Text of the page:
A key partnership is in Belmont, a melding of Gaston County’s past and future. Within sight of the brick spires of circa 1886 Belmont Abbey College and monastery, as thousands of cars a day barrel along adjacent Interstate 85, is CaroMont’s new $196 million, 66-bed hospital. It sits on land owned by the abbey.
“It’s a game changer,” says Abbot Placid Solari, who is head of the abbey’s Benedictine monks. The hospital will cooperate with the college’s health care training programs.
The Belmont hospital is on the fast-growing eastern side of Gaston County across the Catawba River from Charlotte and positioned to compete for maternity and other potential Atrium patients. Peek downplays competitive aspects, but the location, only minutes from Charlotte Douglas International Airport, is an obvious bulwark against Atrium.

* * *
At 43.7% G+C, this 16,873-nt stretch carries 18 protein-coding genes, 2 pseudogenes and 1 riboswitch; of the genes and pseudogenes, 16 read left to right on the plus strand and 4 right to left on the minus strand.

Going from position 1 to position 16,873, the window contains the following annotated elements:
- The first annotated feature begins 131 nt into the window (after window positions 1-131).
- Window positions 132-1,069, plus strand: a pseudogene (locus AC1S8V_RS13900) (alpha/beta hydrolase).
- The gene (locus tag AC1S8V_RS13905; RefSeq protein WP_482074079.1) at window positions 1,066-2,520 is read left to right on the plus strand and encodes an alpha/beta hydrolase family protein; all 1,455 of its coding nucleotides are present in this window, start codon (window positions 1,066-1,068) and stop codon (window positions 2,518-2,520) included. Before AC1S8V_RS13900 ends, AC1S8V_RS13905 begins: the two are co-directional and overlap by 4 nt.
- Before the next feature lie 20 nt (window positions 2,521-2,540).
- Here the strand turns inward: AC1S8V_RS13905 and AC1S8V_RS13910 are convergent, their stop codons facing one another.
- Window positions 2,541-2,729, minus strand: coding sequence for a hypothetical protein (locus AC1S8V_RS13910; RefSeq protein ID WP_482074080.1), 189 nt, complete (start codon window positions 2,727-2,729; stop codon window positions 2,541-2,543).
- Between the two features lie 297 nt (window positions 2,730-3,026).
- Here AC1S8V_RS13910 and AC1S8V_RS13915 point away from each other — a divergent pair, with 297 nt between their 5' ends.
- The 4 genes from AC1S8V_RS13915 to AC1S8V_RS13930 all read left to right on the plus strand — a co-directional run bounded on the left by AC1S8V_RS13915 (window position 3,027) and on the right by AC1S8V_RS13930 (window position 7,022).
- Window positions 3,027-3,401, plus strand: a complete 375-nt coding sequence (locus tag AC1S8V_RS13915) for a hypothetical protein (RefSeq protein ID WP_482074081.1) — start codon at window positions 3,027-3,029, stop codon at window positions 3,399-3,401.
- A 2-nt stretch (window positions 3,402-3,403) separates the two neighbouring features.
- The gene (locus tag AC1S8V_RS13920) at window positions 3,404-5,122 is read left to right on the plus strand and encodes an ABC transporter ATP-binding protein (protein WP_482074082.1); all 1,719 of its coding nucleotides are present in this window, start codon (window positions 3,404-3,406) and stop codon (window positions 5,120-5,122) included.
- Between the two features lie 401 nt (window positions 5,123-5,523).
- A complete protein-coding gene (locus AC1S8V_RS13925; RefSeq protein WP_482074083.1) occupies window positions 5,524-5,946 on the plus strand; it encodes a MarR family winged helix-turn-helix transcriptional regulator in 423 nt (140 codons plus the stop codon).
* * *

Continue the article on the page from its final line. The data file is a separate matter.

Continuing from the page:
The Charlotte system has two dozen clinics, physician practices and urgent-care sites in Gaston, Lincoln and Cleveland counties. Since 2015, it has owned the 241-bed Atrium Health Cleveland hospital in Shelby. But Atrium agreed to change some of its practices after a 2018 settlement with federal and state authorities over anti-competitive measures that had restricted access to CaroMont and other providers.
Peek says the Belmont location pushes CaroMont deeper into the community it serves, bringing crucial health care closer to patients such as Jim Benfield. ■